Transnational Dispute Management (TDM), January 2015
84 Pages Posted: 18 Oct 2015
Date Written: October 16, 2015
Seeking to bring arbitration into disrepute, an evil gremlin might contemplate two starkly different routes. One would tolerate appointment of pernicious arbitrators, biased and unable to judge independently. An alternate path would establish unrealistic ethical standards that render the arbitrator’s position precarious and susceptible to destabilization by litigants engaged in dilatory tactics or seeking to annul unfavorable awards. To reduce the risk of having cases decided by either pernicious or precarious arbitrators, those who establish and apply ethical guidelines walk a tightrope between the rival poles of (i) keeping arbitrators free from taint, and (ii) avoiding manoeuvres that interrupt proceedings unduly. The job of evaluating independence or impartiality implicates subtle wrinkles to the comportment of individuals in the application of ethical standards entails a spectrum of situations in which mere perceptions of bias may be given weight equal to real bias.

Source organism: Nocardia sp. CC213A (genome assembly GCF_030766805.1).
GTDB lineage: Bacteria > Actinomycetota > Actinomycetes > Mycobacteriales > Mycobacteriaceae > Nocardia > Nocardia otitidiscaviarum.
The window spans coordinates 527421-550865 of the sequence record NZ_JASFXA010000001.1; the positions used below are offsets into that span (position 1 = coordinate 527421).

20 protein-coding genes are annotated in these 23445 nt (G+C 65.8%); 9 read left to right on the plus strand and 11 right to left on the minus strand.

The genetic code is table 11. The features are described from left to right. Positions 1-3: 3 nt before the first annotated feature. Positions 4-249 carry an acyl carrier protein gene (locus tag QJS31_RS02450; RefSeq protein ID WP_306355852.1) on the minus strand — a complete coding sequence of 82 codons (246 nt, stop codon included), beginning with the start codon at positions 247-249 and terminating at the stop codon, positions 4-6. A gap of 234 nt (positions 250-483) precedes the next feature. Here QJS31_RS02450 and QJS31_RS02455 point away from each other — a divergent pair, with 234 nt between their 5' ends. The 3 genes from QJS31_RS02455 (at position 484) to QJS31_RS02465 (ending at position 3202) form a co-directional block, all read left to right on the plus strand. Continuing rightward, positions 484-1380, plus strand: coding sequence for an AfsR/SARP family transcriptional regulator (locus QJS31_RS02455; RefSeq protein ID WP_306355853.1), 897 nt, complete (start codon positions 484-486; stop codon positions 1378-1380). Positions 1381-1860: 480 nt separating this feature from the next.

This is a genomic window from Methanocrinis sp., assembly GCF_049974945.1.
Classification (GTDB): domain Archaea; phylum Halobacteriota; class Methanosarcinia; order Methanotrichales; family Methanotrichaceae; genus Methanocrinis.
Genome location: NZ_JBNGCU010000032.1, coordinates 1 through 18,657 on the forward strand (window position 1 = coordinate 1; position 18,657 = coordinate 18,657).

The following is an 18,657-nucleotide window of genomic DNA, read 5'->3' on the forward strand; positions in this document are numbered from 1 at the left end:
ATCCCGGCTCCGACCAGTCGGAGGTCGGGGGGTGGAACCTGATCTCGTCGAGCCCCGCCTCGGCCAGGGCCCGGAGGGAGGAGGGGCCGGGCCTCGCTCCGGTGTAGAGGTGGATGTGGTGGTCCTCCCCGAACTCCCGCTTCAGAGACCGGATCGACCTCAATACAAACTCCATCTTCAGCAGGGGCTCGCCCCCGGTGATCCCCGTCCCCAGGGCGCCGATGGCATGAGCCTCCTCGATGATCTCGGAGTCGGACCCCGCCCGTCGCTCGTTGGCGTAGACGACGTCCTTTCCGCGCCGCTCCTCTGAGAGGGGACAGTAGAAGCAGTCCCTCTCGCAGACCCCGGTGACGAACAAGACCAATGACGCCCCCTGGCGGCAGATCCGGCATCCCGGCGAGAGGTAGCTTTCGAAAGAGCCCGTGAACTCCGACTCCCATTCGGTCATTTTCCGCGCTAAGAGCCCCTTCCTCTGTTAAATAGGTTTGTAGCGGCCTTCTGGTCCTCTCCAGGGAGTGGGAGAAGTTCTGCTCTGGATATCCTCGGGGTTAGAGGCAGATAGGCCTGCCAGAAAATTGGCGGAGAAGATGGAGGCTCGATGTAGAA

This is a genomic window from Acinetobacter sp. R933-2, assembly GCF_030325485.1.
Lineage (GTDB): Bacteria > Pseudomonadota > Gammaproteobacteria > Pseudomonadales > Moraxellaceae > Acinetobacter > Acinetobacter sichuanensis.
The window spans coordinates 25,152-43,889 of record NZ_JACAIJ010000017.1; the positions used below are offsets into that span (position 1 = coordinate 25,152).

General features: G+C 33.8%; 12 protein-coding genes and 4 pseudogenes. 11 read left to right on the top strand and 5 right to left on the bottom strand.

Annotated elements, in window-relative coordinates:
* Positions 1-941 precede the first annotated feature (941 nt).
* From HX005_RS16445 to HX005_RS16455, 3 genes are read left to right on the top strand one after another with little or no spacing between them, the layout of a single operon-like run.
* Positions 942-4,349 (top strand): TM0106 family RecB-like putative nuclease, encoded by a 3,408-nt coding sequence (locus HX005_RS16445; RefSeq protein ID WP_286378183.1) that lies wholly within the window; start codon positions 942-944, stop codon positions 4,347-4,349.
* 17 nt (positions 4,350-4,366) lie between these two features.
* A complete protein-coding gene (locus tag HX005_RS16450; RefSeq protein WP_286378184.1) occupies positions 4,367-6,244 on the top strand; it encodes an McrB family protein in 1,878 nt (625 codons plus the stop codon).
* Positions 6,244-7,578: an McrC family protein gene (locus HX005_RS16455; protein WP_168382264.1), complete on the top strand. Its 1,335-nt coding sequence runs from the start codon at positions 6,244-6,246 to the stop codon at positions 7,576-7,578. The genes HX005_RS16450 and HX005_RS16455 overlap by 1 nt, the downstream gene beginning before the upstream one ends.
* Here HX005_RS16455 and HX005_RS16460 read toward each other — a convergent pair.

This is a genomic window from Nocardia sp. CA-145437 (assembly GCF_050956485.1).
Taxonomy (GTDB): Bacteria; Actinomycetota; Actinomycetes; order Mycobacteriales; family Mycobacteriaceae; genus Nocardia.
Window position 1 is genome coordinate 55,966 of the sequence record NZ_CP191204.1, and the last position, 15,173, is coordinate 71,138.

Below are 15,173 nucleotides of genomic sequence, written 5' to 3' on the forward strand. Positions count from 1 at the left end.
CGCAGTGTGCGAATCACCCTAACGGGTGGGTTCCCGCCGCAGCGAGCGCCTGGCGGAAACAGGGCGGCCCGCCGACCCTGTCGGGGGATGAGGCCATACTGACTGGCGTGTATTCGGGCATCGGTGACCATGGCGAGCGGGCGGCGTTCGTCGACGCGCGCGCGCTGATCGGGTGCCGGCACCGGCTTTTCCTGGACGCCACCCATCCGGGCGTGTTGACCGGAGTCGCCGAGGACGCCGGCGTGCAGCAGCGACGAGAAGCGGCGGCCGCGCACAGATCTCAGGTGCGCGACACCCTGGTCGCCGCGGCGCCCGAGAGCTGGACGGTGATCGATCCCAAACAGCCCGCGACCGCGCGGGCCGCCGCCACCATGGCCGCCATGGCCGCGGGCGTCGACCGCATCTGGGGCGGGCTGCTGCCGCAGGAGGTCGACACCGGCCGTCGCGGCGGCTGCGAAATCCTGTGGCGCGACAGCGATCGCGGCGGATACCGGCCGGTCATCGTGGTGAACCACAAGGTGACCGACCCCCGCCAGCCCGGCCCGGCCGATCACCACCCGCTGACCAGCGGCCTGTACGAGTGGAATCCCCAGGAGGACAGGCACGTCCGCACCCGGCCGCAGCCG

Keywords: ethics, due process, arbitration, international law
JEL Classification: K19, K39, K40
Suggested Citation: Suggested Citation